Extensive exposure to fire smoke could age lungs by more than a decade, according to a long-term study of Victoria’s Hazelwood coal mine fire.
The findings suggested that people most affected by the recent Australian bushfires could be similarly harmed.
In 2014, the Hazelwood coal mine in Victoria caught on fire and burned for six weeks, exposing residents in the adjacent town of Morwell to high concentrations of fine particulate matter (PM2.5).
“The local community was understandably concerned about the effects of the exposure to smoke and ash,” said Professor Michael Abramson, lead researcher on a 10-year study of the fire’s long-term health effects.
Four years after the fire, Professor Abramson and colleagues studied the lungs of around 350 adults from Morwell, and compared them with almost 200 adults from a town 80km away that was not affected by the smoke.
The most-affected residents of Morwell were exposed to extremely high levels of fine particulate matter, which is one of the more harmful components of bushfire smoke. The tiny particles can get deep into the lungs and bloodstream, and chronic exposure has been linked to a range of respiratory and other health problems.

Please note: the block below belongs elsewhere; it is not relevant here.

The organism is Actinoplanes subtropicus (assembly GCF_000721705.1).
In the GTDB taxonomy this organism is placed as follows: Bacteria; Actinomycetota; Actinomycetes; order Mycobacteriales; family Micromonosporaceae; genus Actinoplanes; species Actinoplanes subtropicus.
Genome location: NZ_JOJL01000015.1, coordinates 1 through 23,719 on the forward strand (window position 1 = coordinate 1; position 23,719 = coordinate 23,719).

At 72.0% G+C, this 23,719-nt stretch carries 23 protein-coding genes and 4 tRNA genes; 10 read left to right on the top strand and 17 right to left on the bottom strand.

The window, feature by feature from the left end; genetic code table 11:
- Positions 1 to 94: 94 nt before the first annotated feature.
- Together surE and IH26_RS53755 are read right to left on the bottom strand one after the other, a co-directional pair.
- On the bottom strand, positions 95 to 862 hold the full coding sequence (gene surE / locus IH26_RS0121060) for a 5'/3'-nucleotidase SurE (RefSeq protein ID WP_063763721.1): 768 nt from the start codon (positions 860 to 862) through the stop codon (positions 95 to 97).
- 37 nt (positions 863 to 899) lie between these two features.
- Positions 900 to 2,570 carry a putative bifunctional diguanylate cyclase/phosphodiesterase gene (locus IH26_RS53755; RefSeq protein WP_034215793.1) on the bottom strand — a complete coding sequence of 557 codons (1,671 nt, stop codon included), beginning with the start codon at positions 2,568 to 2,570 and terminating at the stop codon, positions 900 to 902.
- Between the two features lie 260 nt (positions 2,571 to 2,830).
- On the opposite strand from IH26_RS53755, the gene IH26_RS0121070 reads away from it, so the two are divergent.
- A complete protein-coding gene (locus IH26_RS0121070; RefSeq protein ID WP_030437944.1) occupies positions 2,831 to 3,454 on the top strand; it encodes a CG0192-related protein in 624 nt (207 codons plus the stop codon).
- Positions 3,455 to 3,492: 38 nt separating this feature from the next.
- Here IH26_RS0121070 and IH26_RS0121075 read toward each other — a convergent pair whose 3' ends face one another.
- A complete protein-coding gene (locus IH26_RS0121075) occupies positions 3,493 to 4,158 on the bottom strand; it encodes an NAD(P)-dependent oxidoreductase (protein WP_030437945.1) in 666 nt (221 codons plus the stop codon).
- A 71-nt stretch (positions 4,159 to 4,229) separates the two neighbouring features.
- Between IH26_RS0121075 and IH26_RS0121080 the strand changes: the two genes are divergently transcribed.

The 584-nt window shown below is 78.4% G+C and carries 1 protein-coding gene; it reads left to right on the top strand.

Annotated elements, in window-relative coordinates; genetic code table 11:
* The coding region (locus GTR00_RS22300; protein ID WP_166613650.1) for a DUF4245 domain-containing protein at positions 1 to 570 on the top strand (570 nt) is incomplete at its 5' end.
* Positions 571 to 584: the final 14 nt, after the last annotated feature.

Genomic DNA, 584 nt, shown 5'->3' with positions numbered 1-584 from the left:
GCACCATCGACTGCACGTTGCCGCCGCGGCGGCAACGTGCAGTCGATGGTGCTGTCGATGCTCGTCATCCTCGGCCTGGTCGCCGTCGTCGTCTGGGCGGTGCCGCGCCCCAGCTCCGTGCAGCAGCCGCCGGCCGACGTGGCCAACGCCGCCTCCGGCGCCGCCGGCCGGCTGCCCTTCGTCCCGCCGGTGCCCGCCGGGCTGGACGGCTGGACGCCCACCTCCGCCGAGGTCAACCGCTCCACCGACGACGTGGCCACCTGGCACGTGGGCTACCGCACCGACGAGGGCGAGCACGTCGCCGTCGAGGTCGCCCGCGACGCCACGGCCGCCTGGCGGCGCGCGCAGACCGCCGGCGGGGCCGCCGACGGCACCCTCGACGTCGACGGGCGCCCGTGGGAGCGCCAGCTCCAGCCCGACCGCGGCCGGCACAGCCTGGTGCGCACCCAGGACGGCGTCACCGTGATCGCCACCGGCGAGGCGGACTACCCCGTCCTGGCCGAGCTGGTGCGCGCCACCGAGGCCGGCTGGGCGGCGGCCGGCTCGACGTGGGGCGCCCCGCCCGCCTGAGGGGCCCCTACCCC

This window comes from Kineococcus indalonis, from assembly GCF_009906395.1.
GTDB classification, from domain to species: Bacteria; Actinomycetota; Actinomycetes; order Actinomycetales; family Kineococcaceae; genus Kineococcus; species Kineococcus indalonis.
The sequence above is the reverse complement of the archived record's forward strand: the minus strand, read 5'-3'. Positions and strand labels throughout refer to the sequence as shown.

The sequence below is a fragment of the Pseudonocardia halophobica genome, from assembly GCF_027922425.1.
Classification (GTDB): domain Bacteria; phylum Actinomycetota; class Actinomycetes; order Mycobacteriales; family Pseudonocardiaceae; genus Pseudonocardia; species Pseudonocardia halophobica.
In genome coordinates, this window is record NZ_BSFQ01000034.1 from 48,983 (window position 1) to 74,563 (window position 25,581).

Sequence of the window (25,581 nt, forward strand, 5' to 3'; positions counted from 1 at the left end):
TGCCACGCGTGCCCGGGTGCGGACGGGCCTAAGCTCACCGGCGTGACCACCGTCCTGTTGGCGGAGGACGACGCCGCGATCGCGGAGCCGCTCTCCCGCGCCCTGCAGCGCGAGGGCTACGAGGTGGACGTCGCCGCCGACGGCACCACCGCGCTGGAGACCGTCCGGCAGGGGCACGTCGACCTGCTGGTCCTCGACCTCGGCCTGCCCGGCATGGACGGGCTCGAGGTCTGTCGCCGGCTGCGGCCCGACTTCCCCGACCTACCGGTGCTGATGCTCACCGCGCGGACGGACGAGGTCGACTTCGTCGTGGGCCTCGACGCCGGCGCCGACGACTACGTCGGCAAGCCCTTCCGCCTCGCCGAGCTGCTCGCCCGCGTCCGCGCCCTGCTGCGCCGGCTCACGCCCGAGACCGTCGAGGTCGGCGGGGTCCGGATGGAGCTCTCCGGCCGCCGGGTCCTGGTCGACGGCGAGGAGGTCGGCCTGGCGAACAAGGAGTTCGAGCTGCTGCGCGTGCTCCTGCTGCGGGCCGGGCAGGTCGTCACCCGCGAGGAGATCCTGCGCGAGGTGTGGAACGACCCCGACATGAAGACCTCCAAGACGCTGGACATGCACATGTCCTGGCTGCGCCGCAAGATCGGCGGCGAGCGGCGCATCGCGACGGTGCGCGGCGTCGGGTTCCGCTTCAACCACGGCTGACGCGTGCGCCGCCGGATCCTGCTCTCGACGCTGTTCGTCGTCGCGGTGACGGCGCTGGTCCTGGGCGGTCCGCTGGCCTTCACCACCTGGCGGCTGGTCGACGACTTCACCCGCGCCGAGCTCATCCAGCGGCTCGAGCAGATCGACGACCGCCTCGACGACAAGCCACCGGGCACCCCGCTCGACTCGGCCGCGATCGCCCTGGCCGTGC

Residents of Sale had very little exposure to the smoke, with an average of 0.1micrograms/m3 per day. In contrast, the most exposed individuals in Morwell were inhaling an average of 27.8micrograms/m3 per day.
Professor Abramson and his colleagues found that for every 10micrograms/m3 increase in fine particulate matter, residents’ lungs looked almost five years older when measured using the forced oscillation technique.
“Lungs normally become less stretchy as people age,” said Professor Abramson. “These findings suggest an additional insult to the lungs of the participants who are heavily exposed.”
The Hazelwood mine fire could be compared to the 2019/2020 megafires, said Professor Abramson. On both occasions, the fires went on for weeks and exposed residents to several times more smoke than the National Environment Protection limit of 25micrograms/m3.
“We’ll have to wait and see what they find, but I would be quite surprised if they don’t find similar effects on lung function in people exposed to the bushfire smoke,” he said.
Professor Abramson and colleagues intend to measure the respiratory health of residents several times over their decade-long follow-up to see if the damage is long-lasting.